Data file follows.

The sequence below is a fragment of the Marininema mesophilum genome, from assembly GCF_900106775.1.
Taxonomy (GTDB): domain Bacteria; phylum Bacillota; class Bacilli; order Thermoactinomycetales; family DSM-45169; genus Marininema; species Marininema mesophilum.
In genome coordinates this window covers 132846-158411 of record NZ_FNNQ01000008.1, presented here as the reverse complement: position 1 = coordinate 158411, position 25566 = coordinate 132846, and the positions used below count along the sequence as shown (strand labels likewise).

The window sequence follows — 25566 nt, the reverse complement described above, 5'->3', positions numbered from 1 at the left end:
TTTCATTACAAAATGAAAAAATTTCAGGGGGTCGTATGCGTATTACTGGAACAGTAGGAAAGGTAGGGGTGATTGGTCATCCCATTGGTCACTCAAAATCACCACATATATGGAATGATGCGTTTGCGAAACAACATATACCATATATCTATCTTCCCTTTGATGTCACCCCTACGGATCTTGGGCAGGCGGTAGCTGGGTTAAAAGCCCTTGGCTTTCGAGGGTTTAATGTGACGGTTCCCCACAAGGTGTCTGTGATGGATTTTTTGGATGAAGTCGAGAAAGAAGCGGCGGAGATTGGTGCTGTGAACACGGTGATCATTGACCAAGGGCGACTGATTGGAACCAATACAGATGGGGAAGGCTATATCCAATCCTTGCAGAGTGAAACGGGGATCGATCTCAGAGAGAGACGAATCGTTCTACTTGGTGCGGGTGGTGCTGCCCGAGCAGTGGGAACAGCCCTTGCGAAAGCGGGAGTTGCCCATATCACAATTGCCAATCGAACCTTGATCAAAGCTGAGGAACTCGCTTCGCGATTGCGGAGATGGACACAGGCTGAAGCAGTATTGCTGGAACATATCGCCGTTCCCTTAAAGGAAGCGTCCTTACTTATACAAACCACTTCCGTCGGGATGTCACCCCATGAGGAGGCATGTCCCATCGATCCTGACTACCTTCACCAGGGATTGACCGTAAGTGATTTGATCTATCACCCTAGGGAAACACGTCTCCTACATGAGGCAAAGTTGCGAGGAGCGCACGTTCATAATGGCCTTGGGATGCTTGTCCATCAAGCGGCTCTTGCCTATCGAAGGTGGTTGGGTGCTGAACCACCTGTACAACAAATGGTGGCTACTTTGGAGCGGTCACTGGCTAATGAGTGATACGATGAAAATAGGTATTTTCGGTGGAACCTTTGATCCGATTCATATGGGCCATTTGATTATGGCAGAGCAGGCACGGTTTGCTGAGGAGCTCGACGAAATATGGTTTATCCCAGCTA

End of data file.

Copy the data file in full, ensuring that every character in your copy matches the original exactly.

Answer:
The sequence below is a fragment of the Marininema mesophilum genome, from assembly GCF_900106775.1.
Taxonomy (GTDB): domain Bacteria; phylum Bacillota; class Bacilli; order Thermoactinomycetales; family DSM-45169; genus Marininema; species Marininema mesophilum.
In genome coordinates this window covers 132846-158411 of record NZ_FNNQ01000008.1, presented here as the reverse complement: position 1 = coordinate 158411, position 25566 = coordinate 132846, and the positions used below count along the sequence as shown (strand labels likewise).

The window sequence follows — 25566 nt, the reverse complement described above, 5'->3', positions numbered from 1 at the left end:
TTTCATTACAAAATGAAAAAATTTCAGGGGGTCGTATGCGTATTACTGGAACAGTAGGAAAGGTAGGGGTGATTGGTCATCCCATTGGTCACTCAAAATCACCACATATATGGAATGATGCGTTTGCGAAACAACATATACCATATATCTATCTTCCCTTTGATGTCACCCCTACGGATCTTGGGCAGGCGGTAGCTGGGTTAAAAGCCCTTGGCTTTCGAGGGTTTAATGTGACGGTTCCCCACAAGGTGTCTGTGATGGATTTTTTGGATGAAGTCGAGAAAGAAGCGGCGGAGATTGGTGCTGTGAACACGGTGATCATTGACCAAGGGCGACTGATTGGAACCAATACAGATGGGGAAGGCTATATCCAATCCTTGCAGAGTGAAACGGGGATCGATCTCAGAGAGAGACGAATCGTTCTACTTGGTGCGGGTGGTGCTGCCCGAGCAGTGGGAACAGCCCTTGCGAAAGCGGGAGTTGCCCATATCACAATTGCCAATCGAACCTTGATCAAAGCTGAGGAACTCGCTTCGCGATTGCGGAGATGGACACAGGCTGAAGCAGTATTGCTGGAACATATCGCCGTTCCCTTAAAGGAAGCGTCCTTACTTATACAAACCACTTCCGTCGGGATGTCACCCCATGAGGAGGCATGTCCCATCGATCCTGACTACCTTCACCAGGGATTGACCGTAAGTGATTTGATCTATCACCCTAGGGAAACACGTCTCCTACATGAGGCAAAGTTGCGAGGAGCGCACGTTCATAATGGCCTTGGGATGCTTGTCCATCAAGCGGCTCTTGCCTATCGAAGGTGGTTGGGTGCTGAACCACCTGTACAACAAATGGTGGCTACTTTGGAGCGGTCACTGGCTAATGAGTGATACGATGAAAATAGGTATTTTCGGTGGAACCTTTGATCCGATTCATATGGGCCATTTGATTATGGCAGAGCAGGCACGGTTTGCTGAGGAGCTCGACGAAATATGGTTTATCCCAGCTA